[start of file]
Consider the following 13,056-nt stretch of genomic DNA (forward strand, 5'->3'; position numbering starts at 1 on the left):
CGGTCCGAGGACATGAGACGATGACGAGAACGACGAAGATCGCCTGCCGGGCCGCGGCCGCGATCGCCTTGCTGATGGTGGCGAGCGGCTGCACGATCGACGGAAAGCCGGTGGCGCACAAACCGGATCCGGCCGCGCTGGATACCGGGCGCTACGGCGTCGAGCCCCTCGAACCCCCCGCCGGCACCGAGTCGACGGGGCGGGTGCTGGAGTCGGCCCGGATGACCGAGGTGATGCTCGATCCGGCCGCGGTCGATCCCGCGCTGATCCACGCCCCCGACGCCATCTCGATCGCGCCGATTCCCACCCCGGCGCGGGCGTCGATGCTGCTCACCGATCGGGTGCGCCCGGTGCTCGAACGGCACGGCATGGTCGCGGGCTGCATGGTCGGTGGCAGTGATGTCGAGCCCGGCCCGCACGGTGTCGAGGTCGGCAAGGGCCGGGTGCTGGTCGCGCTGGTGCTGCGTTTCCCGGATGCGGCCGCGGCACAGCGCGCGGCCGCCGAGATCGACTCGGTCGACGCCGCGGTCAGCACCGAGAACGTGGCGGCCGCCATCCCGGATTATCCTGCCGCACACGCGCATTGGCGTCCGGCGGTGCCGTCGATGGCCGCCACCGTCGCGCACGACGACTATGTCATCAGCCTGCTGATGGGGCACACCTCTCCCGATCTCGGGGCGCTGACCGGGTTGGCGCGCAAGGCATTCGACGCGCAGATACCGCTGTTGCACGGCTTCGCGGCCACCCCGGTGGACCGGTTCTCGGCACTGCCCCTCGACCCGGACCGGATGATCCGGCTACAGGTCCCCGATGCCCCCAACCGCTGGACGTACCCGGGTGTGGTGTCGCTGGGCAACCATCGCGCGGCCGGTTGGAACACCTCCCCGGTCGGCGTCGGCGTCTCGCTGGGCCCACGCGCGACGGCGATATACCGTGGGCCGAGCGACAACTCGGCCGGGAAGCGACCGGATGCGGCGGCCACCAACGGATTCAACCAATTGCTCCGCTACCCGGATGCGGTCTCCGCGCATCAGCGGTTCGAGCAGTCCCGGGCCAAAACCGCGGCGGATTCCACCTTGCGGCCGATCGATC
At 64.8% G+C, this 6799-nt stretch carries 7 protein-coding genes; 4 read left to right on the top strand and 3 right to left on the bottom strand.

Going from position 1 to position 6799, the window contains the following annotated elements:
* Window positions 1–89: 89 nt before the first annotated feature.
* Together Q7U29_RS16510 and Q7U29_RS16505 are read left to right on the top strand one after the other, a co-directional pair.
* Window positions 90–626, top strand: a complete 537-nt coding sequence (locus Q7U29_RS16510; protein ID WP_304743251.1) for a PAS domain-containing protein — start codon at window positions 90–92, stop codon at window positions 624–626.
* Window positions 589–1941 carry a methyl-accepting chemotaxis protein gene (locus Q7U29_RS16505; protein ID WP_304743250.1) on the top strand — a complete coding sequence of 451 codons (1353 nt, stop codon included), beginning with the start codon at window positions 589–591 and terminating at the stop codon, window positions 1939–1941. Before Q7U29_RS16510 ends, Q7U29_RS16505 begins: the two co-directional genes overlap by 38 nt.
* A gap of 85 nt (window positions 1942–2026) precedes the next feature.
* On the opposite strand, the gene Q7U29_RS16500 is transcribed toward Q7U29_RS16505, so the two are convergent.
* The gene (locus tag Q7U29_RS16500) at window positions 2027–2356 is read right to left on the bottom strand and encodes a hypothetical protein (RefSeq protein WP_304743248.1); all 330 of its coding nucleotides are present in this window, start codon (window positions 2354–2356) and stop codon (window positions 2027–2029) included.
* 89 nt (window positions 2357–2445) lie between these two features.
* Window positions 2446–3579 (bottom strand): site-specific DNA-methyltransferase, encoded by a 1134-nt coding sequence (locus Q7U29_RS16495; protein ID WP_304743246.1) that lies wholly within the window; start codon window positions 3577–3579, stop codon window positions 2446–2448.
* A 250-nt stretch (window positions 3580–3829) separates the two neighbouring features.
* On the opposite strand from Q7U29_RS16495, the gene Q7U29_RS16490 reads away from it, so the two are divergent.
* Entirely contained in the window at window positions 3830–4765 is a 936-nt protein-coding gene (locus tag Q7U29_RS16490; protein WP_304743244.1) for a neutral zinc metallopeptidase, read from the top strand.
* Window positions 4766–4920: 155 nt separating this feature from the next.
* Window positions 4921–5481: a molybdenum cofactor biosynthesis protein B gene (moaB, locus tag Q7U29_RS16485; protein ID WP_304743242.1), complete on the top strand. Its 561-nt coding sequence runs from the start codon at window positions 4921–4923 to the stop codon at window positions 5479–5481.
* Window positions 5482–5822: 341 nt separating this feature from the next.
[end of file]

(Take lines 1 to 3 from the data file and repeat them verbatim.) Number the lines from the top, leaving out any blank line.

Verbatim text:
Consider the following 13,056-nt stretch of genomic DNA (forward strand, 5'->3'; position numbering starts at 1 on the left):
CGGTCCGAGGACATGAGACGATGACGAGAACGACGAAGATCGCCTGCCGGGCCGCGGCCGCGATCGCCTTGCTGATGGTGGCGAGCGGCTGCACGATCGACGGAAAGCCGGTGGCGCACAAACCGGATCCGGCCGCGCTGGATACCGGGCGCTACGGCGTCGAGCCCCTCGAACCCCCCGCCGGCACCGAGTCGACGGGGCGGGTGCTGGAGTCGGCCCGGATGACCGAGGTGATGCTCGATCCGGCCGCGGTCGATCCCGCGCTGATCCACGCCCCCGACGCCATCTCGATCGCGCCGATTCCCACCCCGGCGCGGGCGTCGATGCTGCTCACCGATCGGGTGCGCCCGGTGCTCGAACGGCACGGCATGGTCGCGGGCTGCATGGTCGGTGGCAGTGATGTCGAGCCCGGCCCGCACGGTGTCGAGGTCGGCAAGGGCCGGGTGCTGGTCGCGCTGGTGCTGCGTTTCCCGGATGCGGCCGCGGCACAGCGCGCGGCCGCCGAGATCGACTCGGTCGACGCCGCGGTCAGCACCGAGAACGTGGCGGCCGCCATCCCGGATTATCCTGCCGCACACGCGCATTGGCGTCCGGCGGTGCCGTCGATGGCCGCCACCGTCGCGCACGACGACTATGTCATCAGCCTGCTGATGGGGCACACCTCTCCCGATCTCGGGGCGCTGACCGGGTTGGCGCGCAAGGCATTCGACGCGCAGATACCGCTGTTGCACGGCTTCGCGGCCACCCCGGTGGACCGGTTCTCGGCACTGCCCCTCGACCCGGACCGGATGATCCGGCTACAGGTCCCCGATGCCCCCAACCGCTGGACGTACCCGGGTGTGGTGTCGCTGGGCAACCATCGCGCGGCCGGTTGGAACACCTCCCCGGTCGGCGTCGGCGTCTCGCTGGGCCCACGCGCGACGGCGATATACCGTGGGCCGAGCGACAACTCGGCCGGGAAGCGACCGGATGCGGCGGCCACCAACGGATTCAACCAATTGCTCCGCTACCCGGATGCGGTCTCCGCGCATCAGCGGTTCGAGCAGTCCCGGGCCAAAACCGCGGCGGATTCCACCTTGCGGCCGATCGATC
At 64.8% G+C, this 6799-nt stretch carries 7 protein-coding genes; 4 read left to right on the top strand and 3 right to left on the bottom strand.